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Founded in 1988, CBI has spearheaded advancements in machines for grinding, chipping and shredding.

tightly engaged with customers and understanding of their requirements.” “Terex is the perfect partner to take the CBI brand to the next level,” adds CBI Managing Director Anders Ragnarsson. “When you put together Terex’s global talent and established distribution channels with CBI’s strong product development, service and custom design capabilities, I can see very good results for the near future.” Founded by Ragnarsson in 1988, CBI has spearheaded the advancements of grinding, chipping and shredding to make material recovery and recycling profitable for machine owners. For past and current customers accustomed to CBI’s bright yellow machines, Ragnarsson reassures that the colors may change on a few machines but that the company’s commitment to quality will never be compromised. “The level of quality we put into our machines will never change,” Ragnarsson says. “Whether it’s the design phase, structuring the frame or applying the last coat of paint, we will never compromise quality. That’s the way we’ve always done it and that’s the way we’ll continue to do so.” Under the TEE division, CBI is joined by the Ecotec Range and the Tree Care Range. A wide selection of CBI machines will be available to the North American market under the Ecotec Range, which includes industrial grinders such as the CBI Magnum Force 5400B (Terex Biomass Grinder TBG 635), 5800B (TBG 650), 6400B (TBG 660) and 6800B (TBG 680). The TBG 635, TBG 635T and TBG 650 are each powered by the Caterpillar C18, 765 HP diesel engine, while the TBG 660 and TBG 680 are powered by the Caterpillar C27, 1,050 HP diesel engine. As for the chipper line, the CBI Magnum Force 484B (TBC 435) will also be available. The machine models come standard with a Caterpillar C18, 765 HP diesel engine. Each of the grinders and chippers Foremost Authority For Professional Loggers

mentioned will be painted in Terex gray and white and manufactured out of CBI’s Newton, NH headquarters. “One of the main reasons that TEE has been formed is that the biomass and recycling market is large and growing,” Devlin says. “As the world wants to move away from its dependency for fossil fuels and natural resources become more precious, this will mean that developed and developing countries will exploit the potential of biomass energy.”

“When you put together Terex’s global talent and established distribution channels with CBI’s strong product development, service and custom design capabilities, I can see very good results for the near future.” — Anders Ragnarsson “We’re in the process of establishing a Terex Ecotec dealer network in North America and the addition of CBI machines to the product offering has generated a significant amount of interest,” says Art Murphy, the North American sales director for Terex Ecotec. “We’re ramping up production to meet additional dealer inventory demands and we’re well on our way to having dealer coverage throughout North America,” Murphy adds. As for the CBI division, grinders such as the Magnum Force 8800 and the Regrind Pro XL 406 will be continued as well as the grinder/chipper combinations of the 5400 Multiflex and 8400. New models such as the CBI 7544 Flail & Disc chipper and the AirMax material separator will be available as well. CBI will meet the high-capacity, full-feature needs of recycling, wood processing and biomass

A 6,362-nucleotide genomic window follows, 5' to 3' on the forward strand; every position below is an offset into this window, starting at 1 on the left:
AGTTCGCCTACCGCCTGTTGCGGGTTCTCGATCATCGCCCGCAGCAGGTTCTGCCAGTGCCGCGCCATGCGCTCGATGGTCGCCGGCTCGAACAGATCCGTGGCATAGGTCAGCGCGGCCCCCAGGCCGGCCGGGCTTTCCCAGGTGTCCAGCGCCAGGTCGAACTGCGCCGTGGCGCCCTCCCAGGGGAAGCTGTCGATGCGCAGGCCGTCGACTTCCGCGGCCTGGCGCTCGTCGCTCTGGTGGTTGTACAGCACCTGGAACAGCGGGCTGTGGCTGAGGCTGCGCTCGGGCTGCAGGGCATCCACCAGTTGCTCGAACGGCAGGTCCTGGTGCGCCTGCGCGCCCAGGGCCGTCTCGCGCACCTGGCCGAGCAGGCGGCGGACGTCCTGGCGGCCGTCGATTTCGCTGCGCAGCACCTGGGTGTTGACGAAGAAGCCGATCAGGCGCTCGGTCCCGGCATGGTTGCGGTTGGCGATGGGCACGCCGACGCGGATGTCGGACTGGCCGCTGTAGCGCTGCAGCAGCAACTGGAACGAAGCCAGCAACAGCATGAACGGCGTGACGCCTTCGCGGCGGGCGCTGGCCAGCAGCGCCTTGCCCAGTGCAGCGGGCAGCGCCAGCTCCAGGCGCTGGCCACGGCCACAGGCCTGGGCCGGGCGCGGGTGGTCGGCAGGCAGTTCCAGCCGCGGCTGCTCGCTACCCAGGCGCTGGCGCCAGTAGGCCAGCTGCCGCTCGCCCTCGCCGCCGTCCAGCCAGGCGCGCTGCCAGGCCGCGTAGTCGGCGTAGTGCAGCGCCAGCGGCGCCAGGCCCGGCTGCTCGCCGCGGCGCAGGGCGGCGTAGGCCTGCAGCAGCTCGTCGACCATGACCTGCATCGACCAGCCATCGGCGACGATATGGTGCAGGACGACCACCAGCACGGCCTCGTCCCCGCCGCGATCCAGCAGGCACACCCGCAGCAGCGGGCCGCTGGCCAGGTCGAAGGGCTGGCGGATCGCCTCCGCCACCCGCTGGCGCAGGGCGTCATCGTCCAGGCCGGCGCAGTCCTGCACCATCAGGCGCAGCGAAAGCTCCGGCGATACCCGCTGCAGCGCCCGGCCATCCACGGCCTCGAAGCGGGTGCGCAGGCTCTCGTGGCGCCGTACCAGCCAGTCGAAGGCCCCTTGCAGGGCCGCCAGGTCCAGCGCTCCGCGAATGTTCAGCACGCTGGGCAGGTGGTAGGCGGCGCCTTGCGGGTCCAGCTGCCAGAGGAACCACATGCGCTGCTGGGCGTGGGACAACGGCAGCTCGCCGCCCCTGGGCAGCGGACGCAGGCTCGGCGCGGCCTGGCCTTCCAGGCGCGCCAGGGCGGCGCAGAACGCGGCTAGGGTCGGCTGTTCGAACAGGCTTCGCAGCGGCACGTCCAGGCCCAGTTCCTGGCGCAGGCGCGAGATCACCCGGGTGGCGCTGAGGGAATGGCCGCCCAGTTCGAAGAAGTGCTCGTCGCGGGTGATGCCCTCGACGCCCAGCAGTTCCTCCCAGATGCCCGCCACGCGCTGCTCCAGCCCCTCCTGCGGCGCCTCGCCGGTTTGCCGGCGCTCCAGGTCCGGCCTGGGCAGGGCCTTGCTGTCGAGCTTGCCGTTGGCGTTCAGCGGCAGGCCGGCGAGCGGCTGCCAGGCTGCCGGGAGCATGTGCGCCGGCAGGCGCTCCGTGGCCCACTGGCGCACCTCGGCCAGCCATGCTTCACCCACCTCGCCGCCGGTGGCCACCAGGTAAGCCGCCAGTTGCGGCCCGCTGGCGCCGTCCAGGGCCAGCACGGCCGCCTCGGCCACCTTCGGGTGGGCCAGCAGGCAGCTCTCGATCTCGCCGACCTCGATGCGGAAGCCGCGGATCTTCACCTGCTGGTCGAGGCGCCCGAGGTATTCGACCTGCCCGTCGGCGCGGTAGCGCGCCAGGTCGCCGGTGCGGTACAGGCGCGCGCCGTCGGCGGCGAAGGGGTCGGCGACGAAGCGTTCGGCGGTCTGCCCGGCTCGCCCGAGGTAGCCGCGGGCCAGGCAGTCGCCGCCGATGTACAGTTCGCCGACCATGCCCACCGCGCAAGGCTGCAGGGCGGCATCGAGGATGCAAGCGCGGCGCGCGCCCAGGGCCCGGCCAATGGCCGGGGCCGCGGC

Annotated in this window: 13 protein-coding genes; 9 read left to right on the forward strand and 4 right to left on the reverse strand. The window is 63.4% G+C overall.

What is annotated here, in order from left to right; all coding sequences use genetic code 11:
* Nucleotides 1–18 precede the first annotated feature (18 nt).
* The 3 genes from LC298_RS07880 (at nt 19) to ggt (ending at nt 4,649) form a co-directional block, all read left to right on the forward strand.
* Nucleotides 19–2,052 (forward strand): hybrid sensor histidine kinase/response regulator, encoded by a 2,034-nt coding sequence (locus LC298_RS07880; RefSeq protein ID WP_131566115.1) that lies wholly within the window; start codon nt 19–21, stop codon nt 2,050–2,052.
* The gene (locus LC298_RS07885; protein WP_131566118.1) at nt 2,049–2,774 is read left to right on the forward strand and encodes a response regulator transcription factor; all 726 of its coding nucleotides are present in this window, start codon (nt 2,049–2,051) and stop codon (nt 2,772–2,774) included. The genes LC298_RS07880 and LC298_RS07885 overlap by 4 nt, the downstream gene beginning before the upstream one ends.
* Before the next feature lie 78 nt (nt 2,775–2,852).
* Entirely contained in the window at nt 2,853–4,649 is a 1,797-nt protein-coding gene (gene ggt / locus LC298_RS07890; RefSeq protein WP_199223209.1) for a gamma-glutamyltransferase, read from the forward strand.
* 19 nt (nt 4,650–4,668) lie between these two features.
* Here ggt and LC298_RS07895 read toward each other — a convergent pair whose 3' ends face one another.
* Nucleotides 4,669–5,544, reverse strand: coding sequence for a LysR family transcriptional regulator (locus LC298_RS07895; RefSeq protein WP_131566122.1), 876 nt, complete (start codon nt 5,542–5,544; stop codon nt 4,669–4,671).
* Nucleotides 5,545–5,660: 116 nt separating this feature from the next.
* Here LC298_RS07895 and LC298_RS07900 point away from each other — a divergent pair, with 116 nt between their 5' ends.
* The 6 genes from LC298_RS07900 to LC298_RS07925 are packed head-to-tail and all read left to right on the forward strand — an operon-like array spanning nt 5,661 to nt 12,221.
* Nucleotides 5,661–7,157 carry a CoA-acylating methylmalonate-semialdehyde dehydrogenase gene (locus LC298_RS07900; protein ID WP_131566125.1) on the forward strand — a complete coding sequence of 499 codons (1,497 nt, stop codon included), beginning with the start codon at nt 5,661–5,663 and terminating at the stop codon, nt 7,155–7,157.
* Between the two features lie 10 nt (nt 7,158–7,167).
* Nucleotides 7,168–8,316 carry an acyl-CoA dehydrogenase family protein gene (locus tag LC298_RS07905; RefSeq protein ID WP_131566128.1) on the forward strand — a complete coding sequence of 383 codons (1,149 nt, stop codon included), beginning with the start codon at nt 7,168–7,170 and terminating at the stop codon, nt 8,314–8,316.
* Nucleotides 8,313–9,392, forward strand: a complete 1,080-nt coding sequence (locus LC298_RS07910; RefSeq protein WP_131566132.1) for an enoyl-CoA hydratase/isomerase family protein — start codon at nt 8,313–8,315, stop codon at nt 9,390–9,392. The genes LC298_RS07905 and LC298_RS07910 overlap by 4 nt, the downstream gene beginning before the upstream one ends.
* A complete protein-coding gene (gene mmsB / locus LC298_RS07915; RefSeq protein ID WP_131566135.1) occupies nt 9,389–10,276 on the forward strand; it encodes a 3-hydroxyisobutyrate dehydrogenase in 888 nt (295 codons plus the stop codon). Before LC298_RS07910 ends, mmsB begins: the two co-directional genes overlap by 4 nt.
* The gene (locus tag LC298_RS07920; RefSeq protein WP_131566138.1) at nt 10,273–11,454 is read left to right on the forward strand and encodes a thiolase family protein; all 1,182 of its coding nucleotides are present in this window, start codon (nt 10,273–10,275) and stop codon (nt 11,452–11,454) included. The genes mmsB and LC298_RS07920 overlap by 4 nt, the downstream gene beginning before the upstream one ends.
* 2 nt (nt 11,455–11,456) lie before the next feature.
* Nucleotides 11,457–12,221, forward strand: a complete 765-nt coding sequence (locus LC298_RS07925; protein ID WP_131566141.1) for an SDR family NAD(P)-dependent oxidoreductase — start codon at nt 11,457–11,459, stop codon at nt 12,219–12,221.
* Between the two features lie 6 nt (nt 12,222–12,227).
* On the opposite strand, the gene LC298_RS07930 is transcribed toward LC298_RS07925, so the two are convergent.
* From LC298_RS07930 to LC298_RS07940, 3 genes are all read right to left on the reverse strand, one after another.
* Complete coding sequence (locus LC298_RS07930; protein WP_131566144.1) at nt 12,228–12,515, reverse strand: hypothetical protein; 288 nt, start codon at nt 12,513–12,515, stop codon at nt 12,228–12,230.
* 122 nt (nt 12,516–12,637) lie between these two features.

customers, including custom-engineered solutions, where appropriate. CBI products will be represented by a direct sales force, which will work in collaboration with TEE and other Terex distribution to maximize market potential. Major changes are expected for CBI’s facility in Newton as well. As it stands now, the facility operates at 64,000 sq. ft. with 32,000 sq. ft. designated for machine production. CBI shop foreman Paul Crinklaw, a 23year CBI employee, is actively involved in discussions focused on upgrading the facility. There are hopes to begin the construction later this year. “I’ve seen this company steadily develop since I first came on board,” Crinklaw says. “There have been talks about building a new weld shop that would also be conjoined by a new paint shop. Together, those shops would make for a 32,000 sq. ft. facility. Also, we’d be converting space within the existing production shop into two new manufacturing bays for increased productivity. “Our labor force would increase because of that,” he continues. “It’s funny because I remember when this place wasn’t much more than a few pickup trucks. I never thought I’d get to see CBI get to where it is today and I’m glad I can be a part of it. We’re excited about meeting the Terex standard.” Terex, which has invested approximately $4 billion in more than 40 strategic acquisitions since 1994, carries more than 18,000 employees across the globe. The lifting and material handling solutions company operates in five separate business segments, including aerial work platforms, construction, cranes, material handling and port solutions and materials processing. Industries that Terex’s business segments cater to are construction, infrastructure, manufacturing, shipping, transportation, refining, energy, utility, TH quarrying and mining. This article was submitted by Terex. SEPTEMBER/OCTOBER 2015

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